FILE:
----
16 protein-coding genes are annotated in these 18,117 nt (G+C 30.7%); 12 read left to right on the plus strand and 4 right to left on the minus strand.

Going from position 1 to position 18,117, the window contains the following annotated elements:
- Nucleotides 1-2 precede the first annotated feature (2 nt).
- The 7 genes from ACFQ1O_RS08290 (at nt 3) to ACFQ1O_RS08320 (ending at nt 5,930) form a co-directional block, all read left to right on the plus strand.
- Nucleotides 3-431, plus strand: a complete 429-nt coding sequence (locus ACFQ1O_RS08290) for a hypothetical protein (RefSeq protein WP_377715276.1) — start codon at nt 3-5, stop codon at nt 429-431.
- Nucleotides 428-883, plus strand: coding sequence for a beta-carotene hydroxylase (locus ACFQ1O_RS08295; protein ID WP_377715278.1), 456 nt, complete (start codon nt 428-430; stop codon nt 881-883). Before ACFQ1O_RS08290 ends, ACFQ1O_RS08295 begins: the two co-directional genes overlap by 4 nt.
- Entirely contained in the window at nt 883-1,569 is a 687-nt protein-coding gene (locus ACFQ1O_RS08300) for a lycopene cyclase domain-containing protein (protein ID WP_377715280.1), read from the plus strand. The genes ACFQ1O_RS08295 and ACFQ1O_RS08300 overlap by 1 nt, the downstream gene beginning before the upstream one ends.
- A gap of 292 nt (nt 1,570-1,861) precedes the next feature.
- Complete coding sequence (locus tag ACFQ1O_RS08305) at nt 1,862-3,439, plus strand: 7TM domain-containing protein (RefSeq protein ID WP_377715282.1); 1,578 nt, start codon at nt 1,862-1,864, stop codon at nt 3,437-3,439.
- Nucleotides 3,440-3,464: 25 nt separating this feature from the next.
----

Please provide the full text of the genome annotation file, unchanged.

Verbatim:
16 protein-coding genes are annotated in these 18,117 nt (G+C 30.7%); 12 read left to right on the plus strand and 4 right to left on the minus strand.

Going from position 1 to position 18,117, the window contains the following annotated elements:
- Nucleotides 1-2 precede the first annotated feature (2 nt).
- The 7 genes from ACFQ1O_RS08290 (at nt 3) to ACFQ1O_RS08320 (ending at nt 5,930) form a co-directional block, all read left to right on the plus strand.
- Nucleotides 3-431, plus strand: a complete 429-nt coding sequence (locus ACFQ1O_RS08290) for a hypothetical protein (RefSeq protein WP_377715276.1) — start codon at nt 3-5, stop codon at nt 429-431.
- Nucleotides 428-883, plus strand: coding sequence for a beta-carotene hydroxylase (locus ACFQ1O_RS08295; protein ID WP_377715278.1), 456 nt, complete (start codon nt 428-430; stop codon nt 881-883). Before ACFQ1O_RS08290 ends, ACFQ1O_RS08295 begins: the two co-directional genes overlap by 4 nt.
- Entirely contained in the window at nt 883-1,569 is a 687-nt protein-coding gene (locus ACFQ1O_RS08300) for a lycopene cyclase domain-containing protein (protein ID WP_377715280.1), read from the plus strand. The genes ACFQ1O_RS08295 and ACFQ1O_RS08300 overlap by 1 nt, the downstream gene beginning before the upstream one ends.
- A gap of 292 nt (nt 1,570-1,861) precedes the next feature.
- Complete coding sequence (locus tag ACFQ1O_RS08305) at nt 1,862-3,439, plus strand: 7TM domain-containing protein (RefSeq protein ID WP_377715282.1); 1,578 nt, start codon at nt 1,862-1,864, stop codon at nt 3,437-3,439.
- Nucleotides 3,440-3,464: 25 nt separating this feature from the next.